On the downside, the biggest disappointment of the festival was the last-minute cancellation of the duo of bandoneon player Dino Saluzzi and cellist Anja Lechner, due to some mysterious booking mishap. The duo, one of the more artful and empathetic pairings around, would have been the lynchpin of the ECM element of the festival. As a last-minute replacement, cellist David Darling, who has recorded for ECM in the past but has been veering more towards the dreaded New Age scene in recent years, played a solo concert in the sanctuary of St. George’s Anglican Church. He talked too much, but fared reasonably well, wisely leaving his new age-ish inklings out of the building.
Much more impressive on that bill was Canadian composer Peter-Anthony Togni’s moving, hour-long choral and bass clarinet piece “Lamentatio Jeremiae Prophetae,” recorded for ECM. Virtuosic but subtle clarinetist Jeff Reilly was the persuasive protagonist, working in and around the hypnotic choral writing, its mix of atmospheric open passages and clenched, close harmonies suggesting the influence of Arvo Part, Palestrina and some compositional voice of Togni’s own unique configuring.
In her full-bodied solo piano performance on Saturday morning, Marilyn Crispell functioned as a kind of mediating stylistic presence, cutting across improv blowing and lyricism-intoning–between AACM and ECM, to risk stereotypes-on the festival program. Few jazz musicians at present possess Crispell’s uncanny ability to move both inside and outside, to court dissonance and cathartic abandon in one section and ease into unabashedly melodic passages elsewhere, integrating the two modes with general seamlessness. She’s an effective advocate for the syntheses of supposedly opposing musical conditions.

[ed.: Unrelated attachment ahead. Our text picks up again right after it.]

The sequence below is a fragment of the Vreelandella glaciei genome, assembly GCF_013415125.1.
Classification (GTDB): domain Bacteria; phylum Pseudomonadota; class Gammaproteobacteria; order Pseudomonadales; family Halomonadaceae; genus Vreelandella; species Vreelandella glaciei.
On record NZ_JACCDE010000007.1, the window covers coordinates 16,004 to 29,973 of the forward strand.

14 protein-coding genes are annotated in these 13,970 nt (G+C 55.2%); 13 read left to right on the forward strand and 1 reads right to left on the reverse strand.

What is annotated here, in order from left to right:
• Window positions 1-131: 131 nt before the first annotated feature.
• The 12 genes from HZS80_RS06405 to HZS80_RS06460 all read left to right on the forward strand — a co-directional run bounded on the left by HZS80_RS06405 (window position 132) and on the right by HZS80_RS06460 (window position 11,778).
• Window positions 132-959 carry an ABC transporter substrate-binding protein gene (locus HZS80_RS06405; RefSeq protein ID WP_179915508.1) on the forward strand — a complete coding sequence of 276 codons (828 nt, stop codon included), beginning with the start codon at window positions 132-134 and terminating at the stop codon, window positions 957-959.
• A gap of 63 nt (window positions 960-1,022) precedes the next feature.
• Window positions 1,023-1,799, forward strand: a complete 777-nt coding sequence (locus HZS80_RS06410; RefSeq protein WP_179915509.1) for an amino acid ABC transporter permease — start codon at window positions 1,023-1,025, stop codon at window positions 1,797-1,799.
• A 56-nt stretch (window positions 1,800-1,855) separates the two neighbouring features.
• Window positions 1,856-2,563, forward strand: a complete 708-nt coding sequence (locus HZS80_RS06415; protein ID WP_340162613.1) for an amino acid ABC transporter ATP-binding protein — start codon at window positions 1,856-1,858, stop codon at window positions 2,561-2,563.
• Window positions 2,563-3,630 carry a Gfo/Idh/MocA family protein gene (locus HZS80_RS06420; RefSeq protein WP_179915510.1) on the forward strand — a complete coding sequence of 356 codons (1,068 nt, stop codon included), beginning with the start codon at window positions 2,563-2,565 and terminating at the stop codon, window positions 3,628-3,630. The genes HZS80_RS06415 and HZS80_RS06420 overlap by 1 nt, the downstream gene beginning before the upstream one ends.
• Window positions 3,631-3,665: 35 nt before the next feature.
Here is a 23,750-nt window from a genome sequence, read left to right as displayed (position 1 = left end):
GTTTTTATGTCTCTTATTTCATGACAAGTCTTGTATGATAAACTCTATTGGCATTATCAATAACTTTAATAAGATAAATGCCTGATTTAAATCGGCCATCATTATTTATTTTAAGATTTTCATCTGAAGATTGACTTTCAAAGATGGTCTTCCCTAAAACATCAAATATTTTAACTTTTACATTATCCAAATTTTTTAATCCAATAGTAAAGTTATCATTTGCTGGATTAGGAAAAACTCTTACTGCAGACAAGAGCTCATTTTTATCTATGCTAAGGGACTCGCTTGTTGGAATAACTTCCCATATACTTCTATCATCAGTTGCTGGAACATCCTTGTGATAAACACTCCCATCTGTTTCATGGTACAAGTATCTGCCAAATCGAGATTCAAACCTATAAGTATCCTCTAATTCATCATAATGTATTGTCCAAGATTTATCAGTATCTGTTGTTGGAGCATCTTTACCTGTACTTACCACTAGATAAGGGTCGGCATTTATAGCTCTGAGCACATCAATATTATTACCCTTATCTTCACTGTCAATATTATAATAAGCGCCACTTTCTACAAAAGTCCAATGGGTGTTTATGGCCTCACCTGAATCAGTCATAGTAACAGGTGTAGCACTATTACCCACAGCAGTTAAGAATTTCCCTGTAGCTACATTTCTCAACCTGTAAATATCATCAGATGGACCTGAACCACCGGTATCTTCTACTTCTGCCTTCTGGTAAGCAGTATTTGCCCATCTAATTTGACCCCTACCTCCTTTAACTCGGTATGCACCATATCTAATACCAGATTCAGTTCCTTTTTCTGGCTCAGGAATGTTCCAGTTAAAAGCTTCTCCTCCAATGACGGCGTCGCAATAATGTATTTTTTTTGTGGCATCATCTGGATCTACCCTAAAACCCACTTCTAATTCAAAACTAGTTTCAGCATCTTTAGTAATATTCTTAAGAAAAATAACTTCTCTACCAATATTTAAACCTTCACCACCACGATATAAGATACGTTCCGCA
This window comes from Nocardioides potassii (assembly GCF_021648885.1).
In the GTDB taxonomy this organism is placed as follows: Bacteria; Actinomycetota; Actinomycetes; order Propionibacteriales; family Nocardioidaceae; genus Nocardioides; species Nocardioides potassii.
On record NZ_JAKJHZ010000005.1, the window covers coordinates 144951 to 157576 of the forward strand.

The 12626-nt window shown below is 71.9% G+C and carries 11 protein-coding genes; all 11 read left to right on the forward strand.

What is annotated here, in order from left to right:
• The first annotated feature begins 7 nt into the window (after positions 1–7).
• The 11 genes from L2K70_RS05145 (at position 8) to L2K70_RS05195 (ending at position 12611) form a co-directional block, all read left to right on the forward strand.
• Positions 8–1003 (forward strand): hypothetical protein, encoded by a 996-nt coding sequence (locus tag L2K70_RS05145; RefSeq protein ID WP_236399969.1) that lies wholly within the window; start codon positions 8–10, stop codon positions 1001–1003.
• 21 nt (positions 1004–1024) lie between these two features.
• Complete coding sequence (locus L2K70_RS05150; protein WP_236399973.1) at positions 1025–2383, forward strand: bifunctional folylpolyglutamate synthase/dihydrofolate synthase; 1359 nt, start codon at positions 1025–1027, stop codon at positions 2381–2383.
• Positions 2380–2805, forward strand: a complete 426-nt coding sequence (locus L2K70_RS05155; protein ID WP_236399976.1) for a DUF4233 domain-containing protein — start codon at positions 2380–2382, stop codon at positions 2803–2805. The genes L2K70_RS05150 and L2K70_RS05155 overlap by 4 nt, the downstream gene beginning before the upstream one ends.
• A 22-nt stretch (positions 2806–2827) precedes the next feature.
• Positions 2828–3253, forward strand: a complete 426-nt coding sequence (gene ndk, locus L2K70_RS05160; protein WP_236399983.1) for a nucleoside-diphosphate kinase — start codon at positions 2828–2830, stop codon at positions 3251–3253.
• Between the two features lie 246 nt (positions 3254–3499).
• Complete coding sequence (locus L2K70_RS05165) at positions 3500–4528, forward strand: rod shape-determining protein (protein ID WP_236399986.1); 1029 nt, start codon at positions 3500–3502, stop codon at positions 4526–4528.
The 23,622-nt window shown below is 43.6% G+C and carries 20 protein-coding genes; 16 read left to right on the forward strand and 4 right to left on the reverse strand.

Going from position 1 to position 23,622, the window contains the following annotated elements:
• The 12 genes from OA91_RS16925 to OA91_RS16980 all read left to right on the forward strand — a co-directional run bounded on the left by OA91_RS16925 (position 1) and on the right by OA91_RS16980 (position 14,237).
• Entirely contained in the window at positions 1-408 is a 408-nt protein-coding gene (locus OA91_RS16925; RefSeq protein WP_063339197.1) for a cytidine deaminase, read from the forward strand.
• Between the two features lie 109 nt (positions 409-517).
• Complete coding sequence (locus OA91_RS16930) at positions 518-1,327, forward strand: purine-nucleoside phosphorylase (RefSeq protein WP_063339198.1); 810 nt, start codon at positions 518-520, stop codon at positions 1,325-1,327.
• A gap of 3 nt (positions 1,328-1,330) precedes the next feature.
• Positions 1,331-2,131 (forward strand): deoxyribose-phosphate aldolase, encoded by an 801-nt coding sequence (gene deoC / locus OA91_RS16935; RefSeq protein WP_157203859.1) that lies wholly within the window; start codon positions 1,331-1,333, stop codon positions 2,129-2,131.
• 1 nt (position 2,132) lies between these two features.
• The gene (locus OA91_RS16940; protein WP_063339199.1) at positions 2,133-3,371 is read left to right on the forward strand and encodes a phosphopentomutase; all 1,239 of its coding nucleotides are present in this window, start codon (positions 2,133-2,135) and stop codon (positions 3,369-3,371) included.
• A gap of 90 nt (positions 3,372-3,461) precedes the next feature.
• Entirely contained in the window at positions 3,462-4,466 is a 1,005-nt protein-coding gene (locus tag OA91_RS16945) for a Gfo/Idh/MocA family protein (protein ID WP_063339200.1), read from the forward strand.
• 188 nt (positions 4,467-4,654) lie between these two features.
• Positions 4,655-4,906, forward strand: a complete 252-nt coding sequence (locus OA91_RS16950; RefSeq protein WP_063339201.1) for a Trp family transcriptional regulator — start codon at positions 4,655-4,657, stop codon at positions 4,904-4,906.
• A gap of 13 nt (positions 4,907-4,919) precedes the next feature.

Another featured performer, and phenom, at the festival was bassist of the moment Henry Grimes, who almost inevitably becomes the center of attention when he plays, partly because of his remarkable rebirth story. Grimes, who spent three-plus decades away from music-hiding out in plain sight in Los Angeles-has become the comeback story of the decade in the last few years, and the veteran of early free jazz, a former collaborator with Cecil Taylor, Albert Ayler and many others, really has come back, playing with a wisdom and fire and ensemble sensitivity to the multiple settings he has been corralled into. He looks cool and imperturbable, bedecked in his own school of cool fashion, but summons up a powerful sound and expressive sweep.
In this case, Grimes was the centerpiece of two very different, but equally uncharted, trios. Late on Friday night, he played with fellow free avatar Andrew Cyrille on drums and the relative youngster Jane Bunnett, the Toronto-based reed player who acquitted herself beautifully and flexibly in this setting. For the first half of the extended, 100-minute set, Grimes played with a density and unrelenting ferocity, as if making up for the lost time of his wilderness years in L.A. But deep into the set, Grimes became more musical, showing more of a feel for dynamic variation, celebrated spaces and conversational poise amidst his urging intensity.
On Sunday morning, wrapping up the festival in a splendid sonic way, Grimes offered the foundation and the historical authenticity in an Albert Ayler tribute project led by guitarist Marc Ribot, in his wiliest, most eloquently noisy mode. Given the fretboard and plectrum assaults, it came as no huge surprise that Ribot broke two (count ’em) strings during the set, but he is a skilled string-changer on the fly, no doubt accustomed to the practice. Rounding out the trio was the wonderful drummer Chad Taylor. He had also played, late the night before in the basement of the St. George’s church, with the gripping Chicago Underground Duo, with Rob Mazurek. Echoes of electro-acoustic sound blasting and Don Cherry’s organic switch-up sensibilities come together in a unique way in the Duo.
As Ribot returned for an encore of “Stella by Starlight,” done up Ayler-style, with the hoary head yielding to outside chanciness in the middle, we got the sense that this was the festival’s emblematic-cum-epitaph moment. Tradition was being paid dearest respects, but higher still on the priority list was importance of nurturing jazz’ experimental impulse. Count Guelph, Ontario as one of the ongoing hot spots in North America, and the world, for that very mission-at least for one long weekend each year.